As invitation trends cycle, whispers of misgivings follow closely behind when etiquette is, often unknowingly, abandoned. Why the fuss? Misuse makes a well-meaning society newcomer look uninformed and possibly silly or frivolous. Historically, many artists and artisans learned from previous generations, and with that knowledge came both technical and decorum. Similarly, society members and the stationers that provided their wares followed the rules regarding how these items should and should not exist in society. There was reasoning behind their protocols; specifically, they were a form of clear communication.
Although many are not privy to proper protocol today by way of upbringing or primary education, there is a simple path to arriving both on-trend and etiquette-appropriate if you seek to use an authentic family coat of arms or would simply like to emulate the look. The chances of obtaining your heraldic symbol are small, but you can certainly learn about commissioning a family motif that resembles an era of nobility and propriety. Many can appreciate a gorgeous embossed, meaningful motif sitting atop a vital family document, like a wedding invitation. Whether you commission a Bell'INVITO design or make it elsewhere, there are two very important things to know.
First, there is no such thing as an authentic surname family crest, or coat of arms to be acquired online and placed on a plaque (or mug, or baseball cap). These are marketing schemes. To recreate a heraldic coat of arms and call it such is to feign nobility. Instead, I recommend that if you commission artwork, you understand the basic meaning of the art. Have something meaningful created that won't be mistaken for imposter-nobility or a bestowed heirloom you can't actually pass in ownership down to whomever you choose. Many artists can help you make something beautiful, meaningful, and heirloom quality—backed by knowledge on this subject—to keep you looking the sophisticated part you were hoping to achieve. For more info, read along as we dished with Town & Country on how to use a coat of arms on your wedding day (followed up by this article I also loved: T&C does Coat of Arms Jewelry How-To)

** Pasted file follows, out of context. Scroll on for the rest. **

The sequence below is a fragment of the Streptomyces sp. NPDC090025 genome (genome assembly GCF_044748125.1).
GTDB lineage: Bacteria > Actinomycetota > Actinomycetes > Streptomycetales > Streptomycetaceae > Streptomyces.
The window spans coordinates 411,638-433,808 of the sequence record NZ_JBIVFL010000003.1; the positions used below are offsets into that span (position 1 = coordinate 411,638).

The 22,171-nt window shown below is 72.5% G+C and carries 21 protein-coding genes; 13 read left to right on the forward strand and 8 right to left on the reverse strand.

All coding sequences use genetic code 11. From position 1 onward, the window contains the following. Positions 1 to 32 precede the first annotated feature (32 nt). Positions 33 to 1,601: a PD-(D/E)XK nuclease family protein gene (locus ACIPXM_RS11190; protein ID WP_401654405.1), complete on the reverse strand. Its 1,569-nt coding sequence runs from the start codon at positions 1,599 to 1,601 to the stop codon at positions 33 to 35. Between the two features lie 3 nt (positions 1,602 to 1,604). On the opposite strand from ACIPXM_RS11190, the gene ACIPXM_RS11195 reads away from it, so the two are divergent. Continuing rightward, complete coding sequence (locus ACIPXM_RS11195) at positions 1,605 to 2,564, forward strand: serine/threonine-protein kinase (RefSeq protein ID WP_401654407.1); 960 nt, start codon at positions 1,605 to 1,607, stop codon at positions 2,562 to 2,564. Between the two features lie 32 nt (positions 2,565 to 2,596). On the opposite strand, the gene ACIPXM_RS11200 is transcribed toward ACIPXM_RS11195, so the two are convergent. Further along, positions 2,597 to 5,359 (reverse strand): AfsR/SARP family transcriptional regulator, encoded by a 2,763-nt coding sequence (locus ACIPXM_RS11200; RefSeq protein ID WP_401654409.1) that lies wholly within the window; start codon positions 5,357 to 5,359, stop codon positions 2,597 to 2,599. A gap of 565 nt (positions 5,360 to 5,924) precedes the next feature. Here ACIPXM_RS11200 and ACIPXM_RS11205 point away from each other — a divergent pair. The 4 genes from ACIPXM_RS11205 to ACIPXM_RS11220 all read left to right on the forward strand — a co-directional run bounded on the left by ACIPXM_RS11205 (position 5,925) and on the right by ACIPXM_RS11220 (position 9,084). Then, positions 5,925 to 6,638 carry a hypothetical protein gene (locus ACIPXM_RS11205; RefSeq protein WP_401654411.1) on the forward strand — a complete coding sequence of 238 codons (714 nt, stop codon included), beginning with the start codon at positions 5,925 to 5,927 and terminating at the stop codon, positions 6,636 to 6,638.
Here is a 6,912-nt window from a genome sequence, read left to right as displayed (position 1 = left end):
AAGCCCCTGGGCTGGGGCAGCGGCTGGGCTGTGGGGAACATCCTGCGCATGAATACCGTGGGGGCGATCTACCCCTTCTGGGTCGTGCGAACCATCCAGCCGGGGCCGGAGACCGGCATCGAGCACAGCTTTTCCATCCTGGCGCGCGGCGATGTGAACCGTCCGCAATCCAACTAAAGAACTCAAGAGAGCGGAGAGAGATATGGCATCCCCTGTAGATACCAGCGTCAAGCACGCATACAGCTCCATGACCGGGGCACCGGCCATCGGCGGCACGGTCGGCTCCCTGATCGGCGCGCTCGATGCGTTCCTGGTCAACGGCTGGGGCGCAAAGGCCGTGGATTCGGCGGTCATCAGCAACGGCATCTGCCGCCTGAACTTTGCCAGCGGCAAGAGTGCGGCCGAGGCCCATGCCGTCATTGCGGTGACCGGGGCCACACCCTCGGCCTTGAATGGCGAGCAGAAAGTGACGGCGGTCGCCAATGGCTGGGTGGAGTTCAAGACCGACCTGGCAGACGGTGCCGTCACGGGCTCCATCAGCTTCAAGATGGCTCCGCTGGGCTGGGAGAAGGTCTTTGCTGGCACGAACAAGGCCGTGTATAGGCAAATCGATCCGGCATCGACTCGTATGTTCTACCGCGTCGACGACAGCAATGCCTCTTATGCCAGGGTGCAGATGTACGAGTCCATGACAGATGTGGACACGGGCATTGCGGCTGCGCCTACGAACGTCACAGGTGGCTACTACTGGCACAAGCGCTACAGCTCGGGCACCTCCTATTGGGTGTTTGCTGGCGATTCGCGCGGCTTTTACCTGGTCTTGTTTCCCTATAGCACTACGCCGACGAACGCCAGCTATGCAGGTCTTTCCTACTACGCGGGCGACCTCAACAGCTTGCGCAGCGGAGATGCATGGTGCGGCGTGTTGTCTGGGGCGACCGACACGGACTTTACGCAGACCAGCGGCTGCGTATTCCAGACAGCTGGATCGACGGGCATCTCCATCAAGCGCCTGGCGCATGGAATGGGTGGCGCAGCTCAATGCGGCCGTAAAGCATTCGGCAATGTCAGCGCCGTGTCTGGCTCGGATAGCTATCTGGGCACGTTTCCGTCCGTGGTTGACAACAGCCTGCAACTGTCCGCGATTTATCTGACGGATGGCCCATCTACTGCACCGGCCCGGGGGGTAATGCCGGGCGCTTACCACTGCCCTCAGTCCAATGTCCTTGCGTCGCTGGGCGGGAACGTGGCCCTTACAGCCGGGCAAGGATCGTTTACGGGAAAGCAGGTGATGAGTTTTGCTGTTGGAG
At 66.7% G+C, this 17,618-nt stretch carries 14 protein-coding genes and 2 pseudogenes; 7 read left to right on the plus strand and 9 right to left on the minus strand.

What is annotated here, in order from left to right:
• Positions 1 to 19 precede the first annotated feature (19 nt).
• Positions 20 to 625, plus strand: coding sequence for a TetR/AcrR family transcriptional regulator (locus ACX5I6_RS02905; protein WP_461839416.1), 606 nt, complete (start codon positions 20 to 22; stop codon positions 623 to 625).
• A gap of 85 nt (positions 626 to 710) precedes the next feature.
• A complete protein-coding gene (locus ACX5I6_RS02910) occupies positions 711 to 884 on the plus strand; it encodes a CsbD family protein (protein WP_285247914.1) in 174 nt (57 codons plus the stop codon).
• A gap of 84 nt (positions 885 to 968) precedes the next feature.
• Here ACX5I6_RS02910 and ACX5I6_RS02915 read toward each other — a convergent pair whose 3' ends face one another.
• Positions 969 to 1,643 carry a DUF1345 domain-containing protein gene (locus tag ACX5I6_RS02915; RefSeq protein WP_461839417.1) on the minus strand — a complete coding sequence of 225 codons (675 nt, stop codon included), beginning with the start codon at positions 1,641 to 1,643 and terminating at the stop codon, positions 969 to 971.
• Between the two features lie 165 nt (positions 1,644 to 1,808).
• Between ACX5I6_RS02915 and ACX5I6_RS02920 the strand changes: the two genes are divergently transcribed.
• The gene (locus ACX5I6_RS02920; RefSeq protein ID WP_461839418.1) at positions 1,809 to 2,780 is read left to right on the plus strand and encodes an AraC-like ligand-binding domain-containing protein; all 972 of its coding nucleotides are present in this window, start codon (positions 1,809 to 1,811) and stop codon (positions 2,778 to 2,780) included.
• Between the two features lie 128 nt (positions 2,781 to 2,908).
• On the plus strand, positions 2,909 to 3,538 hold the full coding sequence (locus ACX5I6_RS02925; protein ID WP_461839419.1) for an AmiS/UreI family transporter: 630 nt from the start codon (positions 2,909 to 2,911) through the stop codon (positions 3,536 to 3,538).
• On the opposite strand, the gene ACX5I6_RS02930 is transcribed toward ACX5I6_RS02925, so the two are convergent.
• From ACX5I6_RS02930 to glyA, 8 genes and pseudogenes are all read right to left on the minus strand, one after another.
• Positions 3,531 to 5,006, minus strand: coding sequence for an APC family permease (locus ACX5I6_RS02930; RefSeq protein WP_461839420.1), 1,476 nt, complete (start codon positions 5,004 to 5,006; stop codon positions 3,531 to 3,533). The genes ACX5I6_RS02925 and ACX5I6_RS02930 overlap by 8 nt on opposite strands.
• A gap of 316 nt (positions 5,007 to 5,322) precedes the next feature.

First, Understand the Symbolism
Here is a wealth of information about every shape, side, and surface of the shield, but to understand the basics, this will touch on the meaning of the shape of the escutcheon, Latin for "shield." Shields, as they typically fashioned after the particular shape of shield a country used for battle, were given only to men. British women used lozenges, which are diamond-shaped, and clergy, along with our European women, presented their coat of arms on a cartouche or oval.
Next comes the fill of the shield, lozenge, or cartouche. The elements comprising the central portion of the coat of arms are colors, furs—the patterns found in some coats of arms, ordinaries—the bands expanding across the escutcheon, and tinctures, which are the solid colors that carry symbolism of their own. An extensive directory of the symbolism of these features is here.
Around the escutcheon are supporters, granted to the nobleman or woman receiving the arms, or are inherited. As such, one inherits various parts of their coat of arms and does not necessarily use the entire structure as their own. Supporters can be imagined creatures, animals, or even vegetation.
Atop the escutcheon is a coronet or crown, and often a knight's helmet. The type of coronet, and helmet, along with the helmet's positioning, speak to the rank and social status of the person who is granted the coat of arms.